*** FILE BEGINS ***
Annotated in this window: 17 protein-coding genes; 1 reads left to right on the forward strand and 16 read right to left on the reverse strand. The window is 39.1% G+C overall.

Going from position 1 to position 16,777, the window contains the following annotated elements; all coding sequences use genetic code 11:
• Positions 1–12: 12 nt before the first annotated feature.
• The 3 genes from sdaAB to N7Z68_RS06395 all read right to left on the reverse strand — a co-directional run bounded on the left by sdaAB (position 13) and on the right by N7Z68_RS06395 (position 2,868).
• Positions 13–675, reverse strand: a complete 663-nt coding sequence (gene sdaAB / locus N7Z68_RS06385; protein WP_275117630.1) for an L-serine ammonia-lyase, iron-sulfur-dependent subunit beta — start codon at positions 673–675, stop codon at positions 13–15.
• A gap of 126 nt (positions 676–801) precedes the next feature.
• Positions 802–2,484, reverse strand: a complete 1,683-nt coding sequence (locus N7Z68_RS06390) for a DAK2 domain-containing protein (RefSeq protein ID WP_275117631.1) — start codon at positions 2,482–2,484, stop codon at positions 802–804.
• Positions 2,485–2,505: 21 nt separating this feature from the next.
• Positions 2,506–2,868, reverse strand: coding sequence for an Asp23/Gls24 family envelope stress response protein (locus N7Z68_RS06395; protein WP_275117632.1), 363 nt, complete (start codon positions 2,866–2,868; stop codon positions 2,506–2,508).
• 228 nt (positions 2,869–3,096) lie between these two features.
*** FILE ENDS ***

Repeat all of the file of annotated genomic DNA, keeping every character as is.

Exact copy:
Annotated in this window: 17 protein-coding genes; 1 reads left to right on the forward strand and 16 read right to left on the reverse strand. The window is 39.1% G+C overall.

Going from position 1 to position 16,777, the window contains the following annotated elements; all coding sequences use genetic code 11:
• Positions 1–12: 12 nt before the first annotated feature.
• The 3 genes from sdaAB to N7Z68_RS06395 all read right to left on the reverse strand — a co-directional run bounded on the left by sdaAB (position 13) and on the right by N7Z68_RS06395 (position 2,868).
• Positions 13–675, reverse strand: a complete 663-nt coding sequence (gene sdaAB / locus N7Z68_RS06385; protein WP_275117630.1) for an L-serine ammonia-lyase, iron-sulfur-dependent subunit beta — start codon at positions 673–675, stop codon at positions 13–15.
• A gap of 126 nt (positions 676–801) precedes the next feature.
• Positions 802–2,484, reverse strand: a complete 1,683-nt coding sequence (locus N7Z68_RS06390) for a DAK2 domain-containing protein (RefSeq protein ID WP_275117631.1) — start codon at positions 2,482–2,484, stop codon at positions 802–804.
• Positions 2,485–2,505: 21 nt separating this feature from the next.
• Positions 2,506–2,868, reverse strand: coding sequence for an Asp23/Gls24 family envelope stress response protein (locus N7Z68_RS06395; protein WP_275117632.1), 363 nt, complete (start codon positions 2,866–2,868; stop codon positions 2,506–2,508).
• 228 nt (positions 2,869–3,096) lie between these two features.